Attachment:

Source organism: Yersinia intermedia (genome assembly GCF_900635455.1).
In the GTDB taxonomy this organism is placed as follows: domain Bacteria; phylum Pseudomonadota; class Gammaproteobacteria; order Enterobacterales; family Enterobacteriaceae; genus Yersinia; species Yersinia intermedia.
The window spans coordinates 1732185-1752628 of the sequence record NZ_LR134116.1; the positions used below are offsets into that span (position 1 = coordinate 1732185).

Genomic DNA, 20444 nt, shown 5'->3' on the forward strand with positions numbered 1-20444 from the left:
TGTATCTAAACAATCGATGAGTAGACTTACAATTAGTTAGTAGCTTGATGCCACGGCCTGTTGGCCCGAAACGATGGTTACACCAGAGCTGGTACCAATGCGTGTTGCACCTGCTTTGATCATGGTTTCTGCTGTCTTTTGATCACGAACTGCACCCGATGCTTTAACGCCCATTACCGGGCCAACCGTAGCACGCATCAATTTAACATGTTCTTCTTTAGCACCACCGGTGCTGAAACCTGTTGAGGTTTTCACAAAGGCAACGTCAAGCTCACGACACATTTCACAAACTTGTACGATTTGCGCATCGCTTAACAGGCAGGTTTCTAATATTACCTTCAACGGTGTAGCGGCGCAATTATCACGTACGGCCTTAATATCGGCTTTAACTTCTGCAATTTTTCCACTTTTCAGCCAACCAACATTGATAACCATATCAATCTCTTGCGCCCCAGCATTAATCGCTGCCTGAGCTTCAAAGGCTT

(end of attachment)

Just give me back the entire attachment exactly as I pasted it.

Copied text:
Source organism: Yersinia intermedia (genome assembly GCF_900635455.1).
In the GTDB taxonomy this organism is placed as follows: domain Bacteria; phylum Pseudomonadota; class Gammaproteobacteria; order Enterobacterales; family Enterobacteriaceae; genus Yersinia; species Yersinia intermedia.
The window spans coordinates 1732185-1752628 of the sequence record NZ_LR134116.1; the positions used below are offsets into that span (position 1 = coordinate 1732185).

Genomic DNA, 20444 nt, shown 5'->3' on the forward strand with positions numbered 1-20444 from the left:
TGTATCTAAACAATCGATGAGTAGACTTACAATTAGTTAGTAGCTTGATGCCACGGCCTGTTGGCCCGAAACGATGGTTACACCAGAGCTGGTACCAATGCGTGTTGCACCTGCTTTGATCATGGTTTCTGCTGTCTTTTGATCACGAACTGCACCCGATGCTTTAACGCCCATTACCGGGCCAACCGTAGCACGCATCAATTTAACATGTTCTTCTTTAGCACCACCGGTGCTGAAACCTGTTGAGGTTTTCACAAAGGCAACGTCAAGCTCACGACACATTTCACAAACTTGTACGATTTGCGCATCGCTTAACAGGCAGGTTTCTAATATTACCTTCAACGGTGTAGCGGCGCAATTATCACGTACGGCCTTAATATCGGCTTTAACTTCTGCAATTTTTCCACTTTTCAGCCAACCAACATTGATAACCATATCAATCTCTTGCGCCCCAGCATTAATCGCTGCCTGAGCTTCAAAGGCTT